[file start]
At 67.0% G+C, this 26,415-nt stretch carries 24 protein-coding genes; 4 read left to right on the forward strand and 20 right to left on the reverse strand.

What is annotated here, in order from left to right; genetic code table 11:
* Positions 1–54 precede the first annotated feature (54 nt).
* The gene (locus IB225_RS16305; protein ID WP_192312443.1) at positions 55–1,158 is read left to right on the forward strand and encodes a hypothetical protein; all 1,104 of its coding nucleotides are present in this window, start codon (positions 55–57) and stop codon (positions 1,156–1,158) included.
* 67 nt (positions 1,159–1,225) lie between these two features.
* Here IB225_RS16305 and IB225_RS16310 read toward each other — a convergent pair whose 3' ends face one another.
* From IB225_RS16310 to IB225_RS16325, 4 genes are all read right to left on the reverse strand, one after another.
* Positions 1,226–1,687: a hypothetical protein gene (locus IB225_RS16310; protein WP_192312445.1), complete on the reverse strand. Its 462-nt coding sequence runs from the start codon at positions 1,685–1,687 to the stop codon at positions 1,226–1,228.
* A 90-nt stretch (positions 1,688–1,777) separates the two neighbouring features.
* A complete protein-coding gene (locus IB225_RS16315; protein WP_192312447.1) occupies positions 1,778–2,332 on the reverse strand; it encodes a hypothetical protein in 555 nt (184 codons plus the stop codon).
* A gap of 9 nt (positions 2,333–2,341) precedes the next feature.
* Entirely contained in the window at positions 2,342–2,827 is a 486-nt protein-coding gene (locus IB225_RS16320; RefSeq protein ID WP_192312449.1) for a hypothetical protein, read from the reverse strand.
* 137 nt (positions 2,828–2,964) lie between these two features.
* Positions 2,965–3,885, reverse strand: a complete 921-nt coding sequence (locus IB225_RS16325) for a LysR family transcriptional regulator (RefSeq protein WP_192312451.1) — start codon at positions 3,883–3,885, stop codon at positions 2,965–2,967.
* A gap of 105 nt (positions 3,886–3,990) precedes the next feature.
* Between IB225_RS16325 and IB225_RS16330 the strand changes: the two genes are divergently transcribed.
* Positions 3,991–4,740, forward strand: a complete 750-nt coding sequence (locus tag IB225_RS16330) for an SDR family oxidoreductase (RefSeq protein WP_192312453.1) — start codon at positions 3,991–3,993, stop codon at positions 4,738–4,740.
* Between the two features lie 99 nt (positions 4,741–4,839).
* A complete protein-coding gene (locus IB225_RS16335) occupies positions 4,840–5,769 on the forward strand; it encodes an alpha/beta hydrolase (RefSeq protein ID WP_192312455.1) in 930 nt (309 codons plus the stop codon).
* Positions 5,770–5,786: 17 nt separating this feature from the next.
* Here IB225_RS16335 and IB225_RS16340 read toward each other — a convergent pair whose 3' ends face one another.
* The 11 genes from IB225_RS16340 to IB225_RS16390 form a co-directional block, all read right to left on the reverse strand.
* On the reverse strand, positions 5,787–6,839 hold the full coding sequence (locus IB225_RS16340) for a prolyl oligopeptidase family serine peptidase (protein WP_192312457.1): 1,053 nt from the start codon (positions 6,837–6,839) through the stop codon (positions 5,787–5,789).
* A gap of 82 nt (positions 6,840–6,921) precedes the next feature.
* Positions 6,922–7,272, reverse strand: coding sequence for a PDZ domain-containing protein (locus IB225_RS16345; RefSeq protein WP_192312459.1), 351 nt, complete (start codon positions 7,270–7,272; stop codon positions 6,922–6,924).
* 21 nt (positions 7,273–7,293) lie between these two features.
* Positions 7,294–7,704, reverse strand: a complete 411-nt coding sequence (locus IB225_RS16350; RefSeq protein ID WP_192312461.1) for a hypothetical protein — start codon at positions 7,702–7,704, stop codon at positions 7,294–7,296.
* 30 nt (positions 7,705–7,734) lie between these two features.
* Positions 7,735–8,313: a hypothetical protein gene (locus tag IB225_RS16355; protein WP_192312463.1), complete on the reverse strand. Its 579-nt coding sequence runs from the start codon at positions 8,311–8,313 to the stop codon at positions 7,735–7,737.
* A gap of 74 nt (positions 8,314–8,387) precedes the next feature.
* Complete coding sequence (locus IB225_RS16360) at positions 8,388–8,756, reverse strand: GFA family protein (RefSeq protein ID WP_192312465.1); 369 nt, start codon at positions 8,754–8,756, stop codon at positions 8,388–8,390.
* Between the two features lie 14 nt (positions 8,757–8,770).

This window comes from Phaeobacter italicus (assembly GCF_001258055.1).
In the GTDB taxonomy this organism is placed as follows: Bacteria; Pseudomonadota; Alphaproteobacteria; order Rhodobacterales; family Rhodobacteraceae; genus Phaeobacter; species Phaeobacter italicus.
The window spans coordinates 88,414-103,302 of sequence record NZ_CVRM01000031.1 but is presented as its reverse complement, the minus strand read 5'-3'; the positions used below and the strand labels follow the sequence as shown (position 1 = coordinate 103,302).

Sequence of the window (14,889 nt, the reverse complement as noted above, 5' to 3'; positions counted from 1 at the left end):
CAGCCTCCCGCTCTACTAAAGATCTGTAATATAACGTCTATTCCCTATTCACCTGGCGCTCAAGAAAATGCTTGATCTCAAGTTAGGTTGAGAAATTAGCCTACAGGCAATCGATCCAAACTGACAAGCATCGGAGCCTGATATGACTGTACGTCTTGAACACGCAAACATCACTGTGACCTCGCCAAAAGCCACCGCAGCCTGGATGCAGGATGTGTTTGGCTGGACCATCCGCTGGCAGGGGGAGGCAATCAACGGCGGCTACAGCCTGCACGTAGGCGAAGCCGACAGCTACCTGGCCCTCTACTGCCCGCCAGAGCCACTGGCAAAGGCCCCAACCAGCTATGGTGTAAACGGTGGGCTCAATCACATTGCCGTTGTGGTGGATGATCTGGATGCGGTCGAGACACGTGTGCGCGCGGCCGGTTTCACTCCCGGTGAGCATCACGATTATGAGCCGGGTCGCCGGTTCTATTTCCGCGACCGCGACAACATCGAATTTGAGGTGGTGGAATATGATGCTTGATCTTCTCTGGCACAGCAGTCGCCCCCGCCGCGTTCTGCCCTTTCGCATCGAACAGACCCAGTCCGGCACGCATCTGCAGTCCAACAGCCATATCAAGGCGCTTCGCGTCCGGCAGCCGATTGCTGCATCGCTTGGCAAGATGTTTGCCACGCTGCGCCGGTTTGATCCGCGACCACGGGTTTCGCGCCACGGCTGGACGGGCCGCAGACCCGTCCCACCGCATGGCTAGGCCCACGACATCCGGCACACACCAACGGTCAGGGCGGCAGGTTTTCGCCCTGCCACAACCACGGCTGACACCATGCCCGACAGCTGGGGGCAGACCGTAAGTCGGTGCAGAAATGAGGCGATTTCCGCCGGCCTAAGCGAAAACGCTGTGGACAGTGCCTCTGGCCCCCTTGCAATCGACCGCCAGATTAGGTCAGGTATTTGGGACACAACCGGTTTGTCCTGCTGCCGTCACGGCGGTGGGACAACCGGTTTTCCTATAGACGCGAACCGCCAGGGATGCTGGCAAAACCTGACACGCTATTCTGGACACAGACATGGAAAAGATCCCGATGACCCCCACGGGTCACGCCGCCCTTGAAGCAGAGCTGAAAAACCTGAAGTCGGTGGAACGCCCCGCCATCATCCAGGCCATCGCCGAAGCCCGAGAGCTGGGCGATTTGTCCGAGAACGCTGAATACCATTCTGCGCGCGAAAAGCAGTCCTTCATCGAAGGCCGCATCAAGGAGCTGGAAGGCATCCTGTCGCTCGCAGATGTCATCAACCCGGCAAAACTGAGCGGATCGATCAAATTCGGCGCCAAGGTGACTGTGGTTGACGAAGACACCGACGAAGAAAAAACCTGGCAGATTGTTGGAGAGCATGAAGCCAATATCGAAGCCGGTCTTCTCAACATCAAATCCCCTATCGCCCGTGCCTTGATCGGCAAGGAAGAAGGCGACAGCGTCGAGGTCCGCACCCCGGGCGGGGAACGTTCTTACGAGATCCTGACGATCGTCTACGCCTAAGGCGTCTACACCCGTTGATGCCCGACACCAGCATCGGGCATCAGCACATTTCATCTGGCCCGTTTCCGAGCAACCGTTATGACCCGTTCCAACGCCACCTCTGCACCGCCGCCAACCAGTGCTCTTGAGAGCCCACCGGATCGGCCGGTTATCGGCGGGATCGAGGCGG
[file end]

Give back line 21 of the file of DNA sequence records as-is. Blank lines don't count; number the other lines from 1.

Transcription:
* Here IB225_RS16335 and IB225_RS16340 read toward each other — a convergent pair whose 3' ends face one another.